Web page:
When I was 12 years old, there was an Intermediate Fun Day at our school. We would sign up for – what my adolescent brain thought was – the coolest activities ever, and essentially spend a whole school day devoted to trying something new.
For example: in the 6th grade, I went on a day long bike ride that involved a ferry and traveling all around a nearby island. With 60 other kids.
By the time I was in 7th grade, I knew better. My break from fractions and science projects was NOT going to be pedalling my bike up hills while trying to look Jane-Fonda-fit in front of all of my classmates.
(When you’re ghostly pale, you tend to get very red in the face quite easily. Something to do with having hardly any pigment… or piss-poor luck. I always look like I’ve run a marathon whenever I exercise. Even if it’s housework.)
So, in seventh grade, I decided that I was going to do something crazy. I was going to sign up for the Glass Etching activity. Burning paste that would eat through mirrors and glass? Yes. That was bad-ass. I needed to sign up for that.
I patiently worked half the day away, using a box-cutter to cut a lanky giraffe out from contact paper slapped onto a mirror. And when I was finished, and my teacher had applied the etching cream, I was left with the silhouette of a giraffe reaching towards the top of the mirrored tile. If this had happened during the time of Pinterest, I would have pinned the damn thing a thousand times.
“Look at how COOL this is!! I’m obviously a talented artist, yet to be discovered….”
And while I kept that beautiful piece *ahem* for way too long – the idea of glass etching stayed in my brain. Finally, a brainstorm hit me: I had the chance to exercise my mind-blowing etching skills again.
To etch glass, you will need:
Something that is glass (I chose these chunky candleholders from the dollar store)
Armour Etch Glass Etching Paste
Access to Running Water
I found these candleholders at the dollar store. I loved how heavy and thick they were. Immediately I thought, “These look expensive!” and they slipped into my basket.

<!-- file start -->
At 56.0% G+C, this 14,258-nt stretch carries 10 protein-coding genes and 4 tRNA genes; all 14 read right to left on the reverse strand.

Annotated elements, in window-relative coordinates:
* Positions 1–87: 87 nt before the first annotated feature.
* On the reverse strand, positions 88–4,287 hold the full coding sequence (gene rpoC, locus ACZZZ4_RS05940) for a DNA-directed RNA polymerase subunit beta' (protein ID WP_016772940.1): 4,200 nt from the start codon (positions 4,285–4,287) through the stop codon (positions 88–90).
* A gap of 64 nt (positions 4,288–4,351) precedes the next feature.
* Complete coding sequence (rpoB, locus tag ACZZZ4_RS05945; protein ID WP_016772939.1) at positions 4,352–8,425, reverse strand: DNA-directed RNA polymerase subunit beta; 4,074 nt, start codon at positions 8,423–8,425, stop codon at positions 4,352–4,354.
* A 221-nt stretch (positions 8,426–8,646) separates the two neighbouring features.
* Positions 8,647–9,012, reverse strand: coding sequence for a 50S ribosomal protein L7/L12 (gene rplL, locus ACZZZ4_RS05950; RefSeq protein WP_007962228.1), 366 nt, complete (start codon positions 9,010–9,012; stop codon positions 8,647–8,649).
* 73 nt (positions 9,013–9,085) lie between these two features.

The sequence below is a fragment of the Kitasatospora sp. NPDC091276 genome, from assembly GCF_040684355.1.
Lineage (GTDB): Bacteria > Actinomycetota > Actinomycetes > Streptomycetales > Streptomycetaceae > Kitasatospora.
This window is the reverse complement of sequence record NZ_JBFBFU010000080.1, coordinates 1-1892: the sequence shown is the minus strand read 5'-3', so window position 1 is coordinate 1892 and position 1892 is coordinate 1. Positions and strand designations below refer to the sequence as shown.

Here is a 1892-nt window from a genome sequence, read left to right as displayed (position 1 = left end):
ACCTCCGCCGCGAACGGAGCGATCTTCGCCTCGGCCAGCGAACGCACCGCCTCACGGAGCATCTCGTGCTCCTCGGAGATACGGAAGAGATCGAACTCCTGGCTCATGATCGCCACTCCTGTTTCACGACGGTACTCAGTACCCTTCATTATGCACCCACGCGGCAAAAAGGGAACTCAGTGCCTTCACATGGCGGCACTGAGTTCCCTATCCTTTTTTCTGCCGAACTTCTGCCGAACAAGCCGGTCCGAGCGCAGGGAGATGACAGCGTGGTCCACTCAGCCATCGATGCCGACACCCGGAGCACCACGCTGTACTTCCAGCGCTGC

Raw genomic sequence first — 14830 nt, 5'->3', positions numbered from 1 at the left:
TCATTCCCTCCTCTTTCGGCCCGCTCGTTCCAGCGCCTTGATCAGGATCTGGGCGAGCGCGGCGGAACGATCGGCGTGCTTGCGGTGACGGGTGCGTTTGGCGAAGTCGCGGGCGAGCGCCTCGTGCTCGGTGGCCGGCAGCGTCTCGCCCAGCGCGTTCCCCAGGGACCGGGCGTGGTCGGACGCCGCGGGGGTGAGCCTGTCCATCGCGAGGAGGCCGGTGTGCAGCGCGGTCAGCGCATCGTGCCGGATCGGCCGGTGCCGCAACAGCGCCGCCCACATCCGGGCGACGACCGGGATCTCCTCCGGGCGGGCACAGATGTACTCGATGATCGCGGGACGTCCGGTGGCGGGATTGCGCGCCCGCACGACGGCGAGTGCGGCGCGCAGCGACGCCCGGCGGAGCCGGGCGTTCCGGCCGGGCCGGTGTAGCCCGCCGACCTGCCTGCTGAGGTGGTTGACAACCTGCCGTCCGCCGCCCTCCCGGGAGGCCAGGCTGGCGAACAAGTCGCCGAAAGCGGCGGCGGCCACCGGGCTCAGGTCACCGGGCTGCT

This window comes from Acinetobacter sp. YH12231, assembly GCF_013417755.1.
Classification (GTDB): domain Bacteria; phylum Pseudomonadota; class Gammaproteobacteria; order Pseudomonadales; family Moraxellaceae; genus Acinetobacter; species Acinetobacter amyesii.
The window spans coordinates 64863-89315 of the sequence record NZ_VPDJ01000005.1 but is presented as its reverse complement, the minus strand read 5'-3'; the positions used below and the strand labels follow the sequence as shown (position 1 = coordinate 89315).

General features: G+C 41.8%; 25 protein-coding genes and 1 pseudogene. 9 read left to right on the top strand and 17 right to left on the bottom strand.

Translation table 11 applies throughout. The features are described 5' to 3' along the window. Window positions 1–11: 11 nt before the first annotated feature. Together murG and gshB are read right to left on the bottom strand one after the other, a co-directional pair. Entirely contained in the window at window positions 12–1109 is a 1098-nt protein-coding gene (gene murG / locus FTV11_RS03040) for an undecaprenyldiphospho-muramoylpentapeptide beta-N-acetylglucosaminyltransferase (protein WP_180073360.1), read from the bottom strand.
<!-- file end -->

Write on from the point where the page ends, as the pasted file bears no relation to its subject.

They sat on my craft table for a while until I had a brainwave – I could etch them!
I cut out a snowflake stencil from adhesive vinyl using my Silhouette Cameo. Any other stencil that has a good adhesive (so that the etching cream won’t run underneath) will work in this instance. Stickers, painter’s tape or shapes cut from contact paper (a la grade 7 craft project) – they all work!
I wore gloves for this experiment – mainly because I’m not a huge risk-taker when it comes to creams that can eat glass.
When you apply the etching cream to the stencil, it’s important to come back to it every 30 seconds or so and move the cream around with your paintbrush. This will ensure that the cream gets into every nook and cranny and etches evenly.
When I etch, I leave the cream on for about 8-10 minutes. I know that the bottle says you need about 3-5, but I don’t find that enough. Plus, what’s going to happen – it will etch TOO well?
I find just a bit longer (and some once-overs with the paintbrush) result in a really nice, crisp etch.
The etching cream just washes off in the sink under running water, and after a quick dry – it’s done!
Giraffes on mirrors for everyone!
To keep things looking snowy, I put about a half-cup of rice in the bottom of the candle holder and nestled a tea-light in the center.
If you’re making handmade gifts this year, and want to have a personalized present – try glass etching!
Just wear gloves. And maybe hit up the dollar store? There’s some good stuff there.